Promote Your Sport


This article was written back in 2013 and is still very much relevant today.

With all the excitement surrounding the approaching World Ski Racing Championships and the hype on social media connected to high profile international events such as The Diamond Race in Belgium and Catalina this July, it is interesting to consider what it takes from a ski racing athlete to get to the level that allows them to compete on a world stage.
Some may argue money…and there is no doubt that our sport requires lots of it. But, one of the toughest challenges for an elite ski racing athlete is finding the motivation and dedication to commit to a sport that does not enjoy any public acknowledgement. Ski racing is not what would be classified as an ‘above-the-line’ sport, with a huge public profile that other sports enjoy. It is in fact, very much a ‘below-the-line’ sport, with more a cult following.
It’s easy to imagine that many professional athletes find the motivation to train effortless, as their on-field (or in-pool, or on-court) success can often lead to endorsements, limelight and even celebrity status. Ski Racing does not enjoy any of this credibility, yet the training and dedication required of a world class ski racer does compare to that of many professional Australian athletes.
At a recent fundraising event in Sydney, former Australian cricketer Gavin Robertson spoke about training for his charity run as a skier in last year’s Sydney Bridge. He commented that he was “completely shocked” by the level of commitment given by the likes of Jake Tegart, Kris Knights and Ellen Jones as they were training with him in specialised sessions conducted by Alex Ross. Gavin has had the opportunity to be part of training sessions with both NRL and AFL players yet he was left in awe of what ski racing athletes can do and need to do to be fit for competition.
Training for ski racing is usually done in a lonesome place. Either a couple of hundred feet behind a boat or in an off-water training facility away from the masses, and behind closed doors. Races are usually won and lost in front of small crowds and a win does not guarantee a cheque nor a glimpse of yourself on TV.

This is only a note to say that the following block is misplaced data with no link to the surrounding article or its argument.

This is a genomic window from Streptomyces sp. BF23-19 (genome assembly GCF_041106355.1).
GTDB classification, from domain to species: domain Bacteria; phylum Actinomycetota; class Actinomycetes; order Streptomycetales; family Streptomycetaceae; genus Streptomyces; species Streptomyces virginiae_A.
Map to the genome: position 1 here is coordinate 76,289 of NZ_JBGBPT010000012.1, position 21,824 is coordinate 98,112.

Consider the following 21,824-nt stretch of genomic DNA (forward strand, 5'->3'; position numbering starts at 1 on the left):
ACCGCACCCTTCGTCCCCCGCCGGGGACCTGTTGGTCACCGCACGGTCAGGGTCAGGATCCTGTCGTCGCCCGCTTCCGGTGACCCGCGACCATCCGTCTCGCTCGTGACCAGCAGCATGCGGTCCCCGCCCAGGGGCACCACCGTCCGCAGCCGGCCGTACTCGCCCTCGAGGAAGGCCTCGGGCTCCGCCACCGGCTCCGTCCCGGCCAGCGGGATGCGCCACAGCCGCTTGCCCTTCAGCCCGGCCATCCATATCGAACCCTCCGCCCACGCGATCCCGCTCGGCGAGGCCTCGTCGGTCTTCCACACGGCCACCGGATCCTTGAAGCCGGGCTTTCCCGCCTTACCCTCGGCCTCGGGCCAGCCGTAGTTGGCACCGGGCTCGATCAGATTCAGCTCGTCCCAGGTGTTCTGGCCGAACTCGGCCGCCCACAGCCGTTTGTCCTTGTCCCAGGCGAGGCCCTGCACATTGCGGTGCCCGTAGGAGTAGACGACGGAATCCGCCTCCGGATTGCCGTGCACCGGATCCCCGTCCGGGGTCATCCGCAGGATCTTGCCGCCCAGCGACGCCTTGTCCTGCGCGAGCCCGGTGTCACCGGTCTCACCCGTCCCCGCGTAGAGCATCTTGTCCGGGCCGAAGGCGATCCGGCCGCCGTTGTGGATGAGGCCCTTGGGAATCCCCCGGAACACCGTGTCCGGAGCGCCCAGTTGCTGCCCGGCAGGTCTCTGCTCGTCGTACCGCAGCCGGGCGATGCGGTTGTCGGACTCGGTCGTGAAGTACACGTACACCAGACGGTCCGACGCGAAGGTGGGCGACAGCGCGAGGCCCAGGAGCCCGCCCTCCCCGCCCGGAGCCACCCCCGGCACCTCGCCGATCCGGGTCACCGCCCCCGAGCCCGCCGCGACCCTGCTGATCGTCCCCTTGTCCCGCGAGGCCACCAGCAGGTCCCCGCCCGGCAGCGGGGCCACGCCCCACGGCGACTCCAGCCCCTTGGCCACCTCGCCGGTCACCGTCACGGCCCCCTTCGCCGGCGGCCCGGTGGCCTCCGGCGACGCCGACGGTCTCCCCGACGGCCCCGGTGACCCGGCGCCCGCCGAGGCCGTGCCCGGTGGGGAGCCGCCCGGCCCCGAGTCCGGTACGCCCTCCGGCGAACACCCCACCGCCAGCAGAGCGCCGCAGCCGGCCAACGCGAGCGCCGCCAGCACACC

So what does all this mean?
It means that as ski racers we have to look further for our motivation. Further into ourselves or beyond the chance of notoriety to succeed. What motivates you? Is there a particular competitor that you are trying to beat? Is it the clock? Are you trying to improve on last year’s time? Are you focussed on finishing the race without a missed start or a fall?
Choose your motivating factor as your benchmark for success and use it to drag yourself out of bed or off the lounge for your next training session. The hardest part about training is starting and the pain while your training is fleeting. The high after a good session lasts much longer as does the memory of success after a race.
There is no reason why ski racing can’t enjoy a higher public profile and expand on our ‘cult’ following and there is no reason to ‘hound’ the association to make this happen. If you want to see ski racing celebrated by more people – then share it with more people.
Social media is the most powerful force for promoting a message that the world has ever seen – and it’s FREE! All you need to do is post your successes on Facebook and share ski racing with the world. If you are too proud to post about your own success (not a bad thing…) post about someone else’s, you’ll get taken care of eventually. Tag your non ski racing friends in your pics to engage them with our sport (something like “This could be you next season Robbie Kernohan”). Post your videos and live updates of the races constantly, the more we circulate ski racing in the social media, the stronger our following will be.
We need supporters tweeting updates and results from every race, don’t wait for someone to ask you to do this, or to be offered the position as ‘official tweeter’ just start sharing the information.
Don’t leave this copy of the WSR on the kitchen table at home. Once you’ve read it cover to cover and photocopied Zig’s Tips and stuck them to the fridge, take it to work or school and share it around. Introduce people from outside the sport to the world of ski racing.
Invite a different friend to every race to experience the intensity of the superclass boats starting, the joy in the faces of our tadpole skiers as they finish and the special family time enjoyed by many crews and spectators.
If we all this year vowed to introduce one new person to the sport we would double our memberships. Start talking to your friends with social boats about 60mph class, promote it to them as a great family sport or an activity that a group of mates can do together on a weekend (beats golf surely). Offer to lend your gear to a mate so they can have a run at Region V or at a ‘come and try’ day. Hand over your jacket and helmet to a potential observer one weekend and let them experience some time in the boat going backwards.
The problem with ‘cult’ like and exclusive sports is that often, outsiders don’t know how to break into them. And so, it is up to us as members to break down these barriers to increase memberships.
Be mindful that negativity on social media is very harmful, especially in a sport that demands self motivation from it’s competitors. We don’t need anyone feeling demoralised after reading negative, unfounded information about the sport.
I’m really looking forward to a competitive and successful 2013/14 season, enjoying ski racing for what it is and anticipating what it can become.
Go and talk about ski racing today,

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Promote Your Sport

This article was written back in 2013 an

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